A few days later, I was visiting a cousin who had a tape of a new wrestling event: WrestleMania VI. I was confused; wasn’t I just watching Wrestlemania IV a couple of nights ago? Looking back on it now, I think that was the first time I truly felt the inequality between the Global North and the Global South, the First and the Third World, because we were two years behind on our wrestling. Also, the tape of Wrestlemania VI we had was so grainy — it was probably a copy of a copy of a copy — but we all still celebrated when the Ultimate Warrior defeated Hulk Hogan for the championship.
Wrestling also figured in my first brush with disinformation. Months after Wrestlemania VI, news spread across our school that the Ultimate Warrior had died. He used to come to the ring with these tassels wrapped around his biceps, which were just bulging with veins. As the story went, he tried to lift Andre the Giant above his head in a gorilla press, but he had tied his tassels on too tight so the veins in his arms popped, and he bled to death in the ring.
You think the information landscape is terrible now, but we weren’t able to fact-check that story until months later, when someone brought a copy of the WWE Magazine to school. The good news: the story was fake, and the Ultimate Warrior didn’t bleed to death. The bad news: he was attacked by an undead zombie mortician called the Undertaker, who locked the Ultimate Warrior in a coffin where he almost choked to death.
AS I GREW OLDER, wrestling became less fashionable, then weirdly enough, more fashionable, especially when I was in college during the Attitude Era when megastars like Stone Cold Steve Austin and The Rock (before he began making terrible movies) dominated the scene. I’ve dipped in and out, but always remained a fan.
It certainly became easier with the advent of the internet, which allows anyone to find a community of other dorks who still watched wrestling as adults. A few years ago, the WWE even launched its own streaming service that allowed me to watch Wrestlemania live on my laptop. No more two-year wait, no more grainy videotapes.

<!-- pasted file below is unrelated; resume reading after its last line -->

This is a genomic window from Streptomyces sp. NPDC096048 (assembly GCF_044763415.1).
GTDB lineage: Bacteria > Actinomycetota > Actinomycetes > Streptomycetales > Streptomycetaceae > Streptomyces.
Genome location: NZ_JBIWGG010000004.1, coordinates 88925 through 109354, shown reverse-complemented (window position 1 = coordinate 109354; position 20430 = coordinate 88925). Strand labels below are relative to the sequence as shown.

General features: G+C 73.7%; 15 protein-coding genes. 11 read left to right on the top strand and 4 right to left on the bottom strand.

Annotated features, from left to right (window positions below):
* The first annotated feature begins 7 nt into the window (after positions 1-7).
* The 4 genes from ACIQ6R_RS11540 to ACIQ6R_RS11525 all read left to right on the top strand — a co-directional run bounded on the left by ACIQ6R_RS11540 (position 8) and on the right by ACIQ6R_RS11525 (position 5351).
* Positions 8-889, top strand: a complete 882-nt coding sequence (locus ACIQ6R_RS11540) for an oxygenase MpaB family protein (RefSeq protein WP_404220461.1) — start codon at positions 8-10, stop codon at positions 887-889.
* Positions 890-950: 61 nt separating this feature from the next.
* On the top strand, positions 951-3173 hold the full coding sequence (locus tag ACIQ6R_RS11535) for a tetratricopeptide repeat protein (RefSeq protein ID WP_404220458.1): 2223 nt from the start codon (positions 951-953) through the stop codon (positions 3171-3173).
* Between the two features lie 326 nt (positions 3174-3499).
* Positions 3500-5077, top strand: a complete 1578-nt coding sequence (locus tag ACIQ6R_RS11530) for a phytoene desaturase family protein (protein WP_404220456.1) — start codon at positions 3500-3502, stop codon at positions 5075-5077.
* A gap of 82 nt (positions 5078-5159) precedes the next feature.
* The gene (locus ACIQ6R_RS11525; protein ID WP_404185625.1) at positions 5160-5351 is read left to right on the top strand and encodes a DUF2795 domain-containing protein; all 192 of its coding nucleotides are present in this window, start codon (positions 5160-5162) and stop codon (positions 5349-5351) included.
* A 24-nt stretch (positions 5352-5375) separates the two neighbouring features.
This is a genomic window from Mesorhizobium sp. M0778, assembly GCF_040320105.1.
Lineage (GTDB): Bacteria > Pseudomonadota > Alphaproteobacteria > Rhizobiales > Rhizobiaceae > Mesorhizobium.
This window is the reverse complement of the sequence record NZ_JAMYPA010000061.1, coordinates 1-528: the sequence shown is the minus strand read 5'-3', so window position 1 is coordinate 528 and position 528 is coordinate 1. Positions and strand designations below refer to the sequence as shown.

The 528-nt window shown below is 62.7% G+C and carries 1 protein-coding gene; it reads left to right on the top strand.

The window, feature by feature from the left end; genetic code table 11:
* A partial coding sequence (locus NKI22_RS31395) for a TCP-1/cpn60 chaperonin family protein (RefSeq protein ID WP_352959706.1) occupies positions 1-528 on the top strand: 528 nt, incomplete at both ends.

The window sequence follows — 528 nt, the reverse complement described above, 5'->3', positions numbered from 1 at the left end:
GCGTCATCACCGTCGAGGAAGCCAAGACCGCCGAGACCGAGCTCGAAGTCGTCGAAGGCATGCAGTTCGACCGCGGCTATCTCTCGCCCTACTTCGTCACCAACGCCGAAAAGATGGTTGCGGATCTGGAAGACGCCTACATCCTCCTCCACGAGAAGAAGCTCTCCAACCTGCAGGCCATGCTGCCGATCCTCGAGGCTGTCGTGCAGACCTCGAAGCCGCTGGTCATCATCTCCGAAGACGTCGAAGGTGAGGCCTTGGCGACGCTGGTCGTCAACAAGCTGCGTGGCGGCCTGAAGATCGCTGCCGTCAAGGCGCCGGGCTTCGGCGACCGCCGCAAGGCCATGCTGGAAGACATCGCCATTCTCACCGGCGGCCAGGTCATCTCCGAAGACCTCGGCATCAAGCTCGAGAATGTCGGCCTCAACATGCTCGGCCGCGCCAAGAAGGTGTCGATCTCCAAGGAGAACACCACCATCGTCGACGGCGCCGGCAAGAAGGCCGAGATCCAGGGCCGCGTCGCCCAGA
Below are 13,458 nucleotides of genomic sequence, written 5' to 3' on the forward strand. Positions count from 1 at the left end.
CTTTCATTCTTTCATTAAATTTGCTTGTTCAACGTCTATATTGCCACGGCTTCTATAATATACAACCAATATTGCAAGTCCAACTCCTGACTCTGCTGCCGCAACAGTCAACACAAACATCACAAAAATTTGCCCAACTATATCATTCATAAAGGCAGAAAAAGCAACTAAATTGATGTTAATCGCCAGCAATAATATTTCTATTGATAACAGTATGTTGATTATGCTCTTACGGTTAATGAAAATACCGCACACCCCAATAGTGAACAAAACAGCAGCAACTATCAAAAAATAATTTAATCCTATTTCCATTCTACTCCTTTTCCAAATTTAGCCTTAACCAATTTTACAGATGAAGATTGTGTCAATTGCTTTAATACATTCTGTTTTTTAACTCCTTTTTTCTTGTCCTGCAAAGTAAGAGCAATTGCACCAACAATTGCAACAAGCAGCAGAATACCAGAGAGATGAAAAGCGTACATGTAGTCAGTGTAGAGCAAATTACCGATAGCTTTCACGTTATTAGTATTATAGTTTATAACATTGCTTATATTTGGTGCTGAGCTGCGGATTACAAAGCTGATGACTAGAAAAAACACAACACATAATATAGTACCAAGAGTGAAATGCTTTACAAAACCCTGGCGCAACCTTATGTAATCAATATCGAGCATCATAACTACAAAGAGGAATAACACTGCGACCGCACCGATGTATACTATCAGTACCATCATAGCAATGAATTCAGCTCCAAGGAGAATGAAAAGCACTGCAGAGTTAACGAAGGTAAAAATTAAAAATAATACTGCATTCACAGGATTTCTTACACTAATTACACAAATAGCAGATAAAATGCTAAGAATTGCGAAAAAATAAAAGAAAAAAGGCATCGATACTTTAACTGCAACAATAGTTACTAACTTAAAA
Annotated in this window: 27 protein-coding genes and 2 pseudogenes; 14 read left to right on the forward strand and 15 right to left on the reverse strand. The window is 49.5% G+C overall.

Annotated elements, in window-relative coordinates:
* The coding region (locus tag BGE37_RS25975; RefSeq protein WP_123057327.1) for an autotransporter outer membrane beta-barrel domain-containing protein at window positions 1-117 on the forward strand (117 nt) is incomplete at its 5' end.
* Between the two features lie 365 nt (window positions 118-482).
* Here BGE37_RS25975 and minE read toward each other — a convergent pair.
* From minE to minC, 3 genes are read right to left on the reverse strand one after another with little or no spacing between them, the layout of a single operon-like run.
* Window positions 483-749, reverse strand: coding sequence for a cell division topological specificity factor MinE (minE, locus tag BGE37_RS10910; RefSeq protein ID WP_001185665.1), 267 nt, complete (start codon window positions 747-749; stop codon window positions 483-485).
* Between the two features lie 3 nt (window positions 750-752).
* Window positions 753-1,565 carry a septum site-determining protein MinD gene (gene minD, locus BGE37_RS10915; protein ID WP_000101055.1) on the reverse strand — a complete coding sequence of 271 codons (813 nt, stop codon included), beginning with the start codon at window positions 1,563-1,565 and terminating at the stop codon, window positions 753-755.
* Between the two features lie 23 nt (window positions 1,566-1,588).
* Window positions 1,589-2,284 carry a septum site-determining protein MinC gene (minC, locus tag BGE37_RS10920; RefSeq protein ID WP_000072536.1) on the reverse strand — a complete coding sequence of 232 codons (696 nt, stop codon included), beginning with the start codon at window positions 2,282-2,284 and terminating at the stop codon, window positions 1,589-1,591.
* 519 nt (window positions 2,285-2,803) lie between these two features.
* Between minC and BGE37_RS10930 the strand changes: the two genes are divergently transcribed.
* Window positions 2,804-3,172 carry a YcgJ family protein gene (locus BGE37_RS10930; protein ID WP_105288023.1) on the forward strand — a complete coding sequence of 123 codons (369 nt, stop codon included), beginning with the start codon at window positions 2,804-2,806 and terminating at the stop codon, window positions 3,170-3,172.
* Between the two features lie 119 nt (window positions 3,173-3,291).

I’ve also been able to attend my fair share of events in person, even dragging my wife, bless her heart, to come with me. While we were on holiday in London, we went to a wrestling show at a really cool venue called the Electric Ballroom where members of the Sex Pistols once hung out and played shows back in the ‘70s. The show was promoted by a federation called Progress, which branded itself as “punk rock pro wrestling.” I could just imagine the ghost of Sid Vicious turning up at the venue and wondering why there were so many nerds in “Austin 3:16” shirts.
A screenshot of me in London, watching a live wrestling show.
Along the way, I’ve seen a lot of silly stuff. The silliest: Donald Trump would return and fight the owner of the WWE, Vince McMahon, in a Battle of the Billionaires at Wrestlemania 23, and less than 10 years later, he would be elected President of the United States.
Wrestling has gotten more accepted by the mainstream. In fact, in 2016, just before Trump’s election, the New York Times Magazine ran a think piece titled “Is Everything Wrestling?” alluding to the dominance of the fake, performative nature of discourse from politics to corporate communication to the world of popular culture at large.
A few weeks ago, the WWE came to Boston for their Smackdown show. Of course I went (alone, my wife couldn’t say no fast enough), but I didn’t feel the need to broadcast the event to our Nieman chat group, mostly because I wanted my peers to still think of me as a serious person, especially so early in the fellowship year, and watching people fake-fighting in tights still doesn't strike people as a serious activity, even in the year 2023.
A couple of days later, another Nieman fellow asked me why I didn’t make it to dinner that Friday. I sheepishly told him where I’d been.
“Oh man, you should have told me,” he said, sounding genuinely disappointed. “I really would have wanted to go.”